- Long-term unemployment declined by 274,000 in March, according to the Labor Department's monthly jobs report published Friday.
- About 24% of all jobless individuals are long-term unemployed. A year ago, that share hit a pandemic-era high over 43%.
- A hot job market is providing ample opportunity for workers, as employers recruit outside their traditional labor pool.
The ranks of the long-term unemployed fell again in March, edging closer to prepandemic levels as the job market offers ample opportunity for workers.
Long-term unemployment is a period of joblessness that lasts 27 weeks or more (or, at least six months). It's generally a financially precarious period for households in which it's harder to find a job and unemployment benefits are unavailable.
The number of long-term unemployed declined by 274,000 in March, to 1.4 million, according to the Labor Department's monthly jobs report issued Friday.
In March 2021, the long-term jobless accounted for 43.2% of all unemployed individuals, a pandemic-era high and just shy of the all-time record 45.5%, which was set in April 2010 in the wake of the Great Recession.
By March 2022, the share had nearly halved to 23.9% and was approaching its prepandemic level of roughly 19% to 20%.
The improvement comes amid a labor market that has been particularly strong for workers.
Job openings (an indicator of employer demand for workers) are near record highs and layoffs near record lows as businesses aim to hold onto the workers they have.
Annual wage growth is higher than at any point in over 20 years, according to economists at job site Indeed. Employees, enticed by higher pay and ample opportunity, have been quitting their jobs at near-record levels.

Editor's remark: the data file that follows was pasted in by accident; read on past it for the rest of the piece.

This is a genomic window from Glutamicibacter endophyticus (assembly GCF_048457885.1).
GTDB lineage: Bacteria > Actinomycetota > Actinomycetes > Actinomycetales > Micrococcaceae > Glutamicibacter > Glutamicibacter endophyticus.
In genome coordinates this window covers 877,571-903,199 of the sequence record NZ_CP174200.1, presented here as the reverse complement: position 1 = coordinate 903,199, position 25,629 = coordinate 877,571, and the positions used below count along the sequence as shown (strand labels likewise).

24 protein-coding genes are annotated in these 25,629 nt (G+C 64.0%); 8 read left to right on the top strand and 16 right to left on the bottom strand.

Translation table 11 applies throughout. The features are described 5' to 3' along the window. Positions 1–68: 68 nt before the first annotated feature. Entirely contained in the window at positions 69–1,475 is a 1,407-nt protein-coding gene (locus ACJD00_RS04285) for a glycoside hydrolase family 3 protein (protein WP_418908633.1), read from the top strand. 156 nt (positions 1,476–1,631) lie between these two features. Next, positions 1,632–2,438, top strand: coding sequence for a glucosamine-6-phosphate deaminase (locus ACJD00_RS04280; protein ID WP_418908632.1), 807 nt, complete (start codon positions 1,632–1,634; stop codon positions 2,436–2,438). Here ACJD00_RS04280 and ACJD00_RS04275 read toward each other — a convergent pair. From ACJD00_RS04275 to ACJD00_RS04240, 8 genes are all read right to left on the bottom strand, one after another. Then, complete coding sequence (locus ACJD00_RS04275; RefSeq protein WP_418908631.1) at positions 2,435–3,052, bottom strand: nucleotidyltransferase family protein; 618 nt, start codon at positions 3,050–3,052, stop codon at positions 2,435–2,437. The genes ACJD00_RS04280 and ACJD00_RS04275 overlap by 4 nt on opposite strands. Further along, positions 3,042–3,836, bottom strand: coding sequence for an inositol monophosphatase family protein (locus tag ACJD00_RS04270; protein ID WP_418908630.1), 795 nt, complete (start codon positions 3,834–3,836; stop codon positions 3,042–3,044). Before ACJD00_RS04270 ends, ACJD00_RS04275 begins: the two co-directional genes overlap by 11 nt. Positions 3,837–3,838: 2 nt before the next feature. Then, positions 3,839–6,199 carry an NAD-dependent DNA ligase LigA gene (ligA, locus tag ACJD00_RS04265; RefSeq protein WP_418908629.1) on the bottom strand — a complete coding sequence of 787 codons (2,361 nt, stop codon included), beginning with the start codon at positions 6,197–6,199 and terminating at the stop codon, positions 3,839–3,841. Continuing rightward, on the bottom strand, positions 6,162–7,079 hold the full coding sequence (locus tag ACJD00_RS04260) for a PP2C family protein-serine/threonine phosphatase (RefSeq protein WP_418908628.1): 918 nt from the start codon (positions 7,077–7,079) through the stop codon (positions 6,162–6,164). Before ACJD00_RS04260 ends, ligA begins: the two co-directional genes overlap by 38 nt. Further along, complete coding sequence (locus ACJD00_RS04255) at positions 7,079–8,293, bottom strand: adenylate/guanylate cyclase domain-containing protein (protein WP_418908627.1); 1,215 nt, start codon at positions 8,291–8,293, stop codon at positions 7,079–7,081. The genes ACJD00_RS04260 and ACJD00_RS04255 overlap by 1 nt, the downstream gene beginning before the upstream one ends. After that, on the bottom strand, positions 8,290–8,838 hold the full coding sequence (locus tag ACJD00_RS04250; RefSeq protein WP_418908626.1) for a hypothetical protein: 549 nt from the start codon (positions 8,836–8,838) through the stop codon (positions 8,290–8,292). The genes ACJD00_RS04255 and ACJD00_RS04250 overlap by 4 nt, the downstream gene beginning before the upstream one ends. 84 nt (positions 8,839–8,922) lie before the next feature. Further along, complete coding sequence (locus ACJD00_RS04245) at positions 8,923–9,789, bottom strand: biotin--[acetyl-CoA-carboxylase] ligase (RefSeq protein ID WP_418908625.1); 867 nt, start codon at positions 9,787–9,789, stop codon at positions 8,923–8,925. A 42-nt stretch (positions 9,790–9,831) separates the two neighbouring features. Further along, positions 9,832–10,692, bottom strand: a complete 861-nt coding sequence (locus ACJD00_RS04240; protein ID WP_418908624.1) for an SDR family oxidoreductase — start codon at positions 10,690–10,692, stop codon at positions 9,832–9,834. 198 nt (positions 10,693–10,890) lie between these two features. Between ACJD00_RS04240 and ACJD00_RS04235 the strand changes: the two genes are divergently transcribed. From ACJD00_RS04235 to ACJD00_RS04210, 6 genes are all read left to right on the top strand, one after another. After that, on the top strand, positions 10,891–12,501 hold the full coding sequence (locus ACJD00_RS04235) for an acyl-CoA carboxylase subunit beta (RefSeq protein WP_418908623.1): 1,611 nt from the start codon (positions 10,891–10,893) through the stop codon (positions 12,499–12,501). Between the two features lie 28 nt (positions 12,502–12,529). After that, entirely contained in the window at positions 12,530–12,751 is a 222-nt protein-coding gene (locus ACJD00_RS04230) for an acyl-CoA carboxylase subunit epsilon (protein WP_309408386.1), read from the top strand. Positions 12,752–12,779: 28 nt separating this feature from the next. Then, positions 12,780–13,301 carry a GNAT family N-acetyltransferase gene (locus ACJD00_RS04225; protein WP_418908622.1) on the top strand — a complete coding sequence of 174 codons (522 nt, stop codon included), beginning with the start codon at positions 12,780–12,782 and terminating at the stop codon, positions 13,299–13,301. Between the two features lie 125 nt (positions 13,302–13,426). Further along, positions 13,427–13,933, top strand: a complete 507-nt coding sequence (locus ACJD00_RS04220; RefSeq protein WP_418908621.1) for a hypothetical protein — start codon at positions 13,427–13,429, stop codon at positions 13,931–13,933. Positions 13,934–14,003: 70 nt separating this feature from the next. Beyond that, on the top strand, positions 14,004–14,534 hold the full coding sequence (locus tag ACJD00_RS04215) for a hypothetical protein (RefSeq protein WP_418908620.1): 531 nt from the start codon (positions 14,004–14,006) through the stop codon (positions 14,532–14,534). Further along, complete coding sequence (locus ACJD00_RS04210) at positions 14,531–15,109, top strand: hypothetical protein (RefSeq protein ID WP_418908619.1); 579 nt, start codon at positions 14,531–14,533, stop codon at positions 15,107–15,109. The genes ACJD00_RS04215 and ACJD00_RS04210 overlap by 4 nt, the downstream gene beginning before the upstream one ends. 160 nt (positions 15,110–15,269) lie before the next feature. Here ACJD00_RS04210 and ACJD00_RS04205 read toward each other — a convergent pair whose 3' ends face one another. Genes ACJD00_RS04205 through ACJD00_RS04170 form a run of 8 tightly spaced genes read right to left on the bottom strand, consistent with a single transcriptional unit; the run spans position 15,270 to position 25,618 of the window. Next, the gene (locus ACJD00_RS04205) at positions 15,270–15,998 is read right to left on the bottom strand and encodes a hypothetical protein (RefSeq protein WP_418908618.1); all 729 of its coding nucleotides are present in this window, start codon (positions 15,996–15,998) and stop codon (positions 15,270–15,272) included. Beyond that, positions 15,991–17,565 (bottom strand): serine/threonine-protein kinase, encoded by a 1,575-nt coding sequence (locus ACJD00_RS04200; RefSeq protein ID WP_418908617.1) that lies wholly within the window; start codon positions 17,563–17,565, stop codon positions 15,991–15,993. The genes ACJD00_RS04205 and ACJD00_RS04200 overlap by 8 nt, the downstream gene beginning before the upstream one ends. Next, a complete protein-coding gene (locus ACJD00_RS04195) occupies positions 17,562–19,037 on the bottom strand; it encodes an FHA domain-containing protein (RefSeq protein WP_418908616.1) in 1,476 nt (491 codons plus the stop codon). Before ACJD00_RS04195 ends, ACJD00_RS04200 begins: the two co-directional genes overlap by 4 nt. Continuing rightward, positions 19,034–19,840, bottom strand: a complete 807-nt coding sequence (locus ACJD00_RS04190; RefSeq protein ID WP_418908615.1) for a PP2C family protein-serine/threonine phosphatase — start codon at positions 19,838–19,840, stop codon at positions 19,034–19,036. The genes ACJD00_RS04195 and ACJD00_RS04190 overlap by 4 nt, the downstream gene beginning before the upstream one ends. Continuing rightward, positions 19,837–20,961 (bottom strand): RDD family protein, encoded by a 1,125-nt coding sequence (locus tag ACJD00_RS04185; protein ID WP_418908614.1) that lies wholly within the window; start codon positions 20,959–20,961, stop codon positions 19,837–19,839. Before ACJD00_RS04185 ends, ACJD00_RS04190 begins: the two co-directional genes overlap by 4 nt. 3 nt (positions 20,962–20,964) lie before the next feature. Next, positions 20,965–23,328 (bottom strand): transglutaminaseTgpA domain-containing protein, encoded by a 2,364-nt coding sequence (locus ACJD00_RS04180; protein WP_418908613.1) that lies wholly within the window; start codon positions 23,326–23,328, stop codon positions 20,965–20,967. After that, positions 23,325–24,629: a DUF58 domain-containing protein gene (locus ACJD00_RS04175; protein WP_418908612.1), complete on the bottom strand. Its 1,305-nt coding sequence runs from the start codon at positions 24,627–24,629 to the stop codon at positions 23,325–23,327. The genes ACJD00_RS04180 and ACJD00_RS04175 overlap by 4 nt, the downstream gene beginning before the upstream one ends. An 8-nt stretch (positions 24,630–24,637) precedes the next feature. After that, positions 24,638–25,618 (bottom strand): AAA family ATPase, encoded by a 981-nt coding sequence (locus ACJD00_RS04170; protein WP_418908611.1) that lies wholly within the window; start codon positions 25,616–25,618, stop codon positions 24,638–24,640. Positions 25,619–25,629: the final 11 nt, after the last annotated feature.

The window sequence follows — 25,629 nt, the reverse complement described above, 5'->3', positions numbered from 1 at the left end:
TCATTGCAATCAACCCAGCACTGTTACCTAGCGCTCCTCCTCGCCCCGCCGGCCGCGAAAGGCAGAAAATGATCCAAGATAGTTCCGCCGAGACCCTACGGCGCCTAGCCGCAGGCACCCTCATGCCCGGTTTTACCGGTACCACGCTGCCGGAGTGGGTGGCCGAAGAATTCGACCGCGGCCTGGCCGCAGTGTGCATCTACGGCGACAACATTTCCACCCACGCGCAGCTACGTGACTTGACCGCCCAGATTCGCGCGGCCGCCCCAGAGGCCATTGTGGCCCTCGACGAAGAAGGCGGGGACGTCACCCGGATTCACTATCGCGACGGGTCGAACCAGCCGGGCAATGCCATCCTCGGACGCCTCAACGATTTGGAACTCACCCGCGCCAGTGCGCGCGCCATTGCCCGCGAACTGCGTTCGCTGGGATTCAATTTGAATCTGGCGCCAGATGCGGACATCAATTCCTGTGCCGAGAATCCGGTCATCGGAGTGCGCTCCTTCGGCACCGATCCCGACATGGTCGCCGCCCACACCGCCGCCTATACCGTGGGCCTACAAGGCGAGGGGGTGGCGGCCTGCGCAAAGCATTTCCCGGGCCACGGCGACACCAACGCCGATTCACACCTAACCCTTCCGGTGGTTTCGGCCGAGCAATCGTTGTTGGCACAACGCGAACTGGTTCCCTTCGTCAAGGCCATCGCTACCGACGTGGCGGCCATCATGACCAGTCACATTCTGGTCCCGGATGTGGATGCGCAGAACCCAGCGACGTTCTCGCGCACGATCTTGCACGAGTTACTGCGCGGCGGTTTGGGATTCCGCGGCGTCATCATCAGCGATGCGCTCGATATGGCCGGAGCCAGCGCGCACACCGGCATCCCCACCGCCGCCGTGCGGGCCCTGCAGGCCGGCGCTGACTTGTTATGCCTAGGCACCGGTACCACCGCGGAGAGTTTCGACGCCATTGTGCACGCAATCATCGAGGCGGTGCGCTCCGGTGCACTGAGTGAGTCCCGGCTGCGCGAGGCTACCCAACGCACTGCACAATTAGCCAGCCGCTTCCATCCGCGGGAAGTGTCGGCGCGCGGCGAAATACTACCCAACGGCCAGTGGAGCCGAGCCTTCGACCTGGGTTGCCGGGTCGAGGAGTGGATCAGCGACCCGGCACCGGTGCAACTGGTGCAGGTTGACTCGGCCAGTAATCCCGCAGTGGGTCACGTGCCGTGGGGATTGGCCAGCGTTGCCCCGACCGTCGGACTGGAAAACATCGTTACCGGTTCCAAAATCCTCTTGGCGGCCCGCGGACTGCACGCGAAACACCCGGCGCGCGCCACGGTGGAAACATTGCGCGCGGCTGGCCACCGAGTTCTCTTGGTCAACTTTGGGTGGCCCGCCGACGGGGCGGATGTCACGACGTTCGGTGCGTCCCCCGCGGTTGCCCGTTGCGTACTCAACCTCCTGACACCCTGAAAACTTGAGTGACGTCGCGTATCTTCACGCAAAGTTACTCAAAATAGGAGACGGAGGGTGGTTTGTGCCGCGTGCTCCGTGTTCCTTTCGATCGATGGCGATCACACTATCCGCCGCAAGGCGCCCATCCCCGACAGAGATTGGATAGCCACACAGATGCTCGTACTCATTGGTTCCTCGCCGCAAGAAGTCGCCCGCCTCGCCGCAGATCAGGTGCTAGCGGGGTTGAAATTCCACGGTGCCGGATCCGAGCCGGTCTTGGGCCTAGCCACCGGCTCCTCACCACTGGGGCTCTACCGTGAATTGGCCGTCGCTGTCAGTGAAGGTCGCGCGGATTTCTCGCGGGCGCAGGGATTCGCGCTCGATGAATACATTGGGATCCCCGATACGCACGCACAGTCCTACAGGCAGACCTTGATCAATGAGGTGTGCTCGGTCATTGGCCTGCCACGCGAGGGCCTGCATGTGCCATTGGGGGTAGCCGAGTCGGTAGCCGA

"As the labor market continues to expand and more options are available, that helps workers who are traditionally the last to return to the workforce, which includes workers who are unemployed for long periods of time," according to Daniel Zhao, a senior economist at career site Glassdoor.
The long-term unemployed often have a difficult time finding a job, due to factors like lost connections to work networks or frayed on-the-job skills, Zhao said. Employers also tend to prefer candidates without long gaps in employment history.
"But employers are competing fiercely for talent right now," Zhao said. "They're willing to overlook some of these concerns."
The March jobs report painted a rosy picture of overall employment.
The U.S. unemployment rate edged down to 3.6% in March from 3.8% the prior month, almost hitting its 3.5% level in February 2020 — which, in turn, was the lowest unemployment rate since December 1969.
The U.S. has added 562,000 new jobs per month in 2022, on average. That's almost exactly the same pace as average monthly job creation in 2021, according to Jason Furman, an economist at Harvard University and former chair of the White House Council of Economic Advisers during the Obama administration.
If the pace continues, the economy will recover all its lost pandemic-era jobs (22 million total) in June, Zhao said.
"It's remarkable how quickly the economy has recovered given how deep the crisis was," Zhao said.
It's unclear how long the worker-friendly labor market will persist. The Federal Reserve started raising interest rates to cool down the economy and reduce inflation, which is running at its fastest pace in 40 years. The war in Ukraine and any unforeseen Covid-19 curveballs pose potential headwinds to the U.S. economy, too.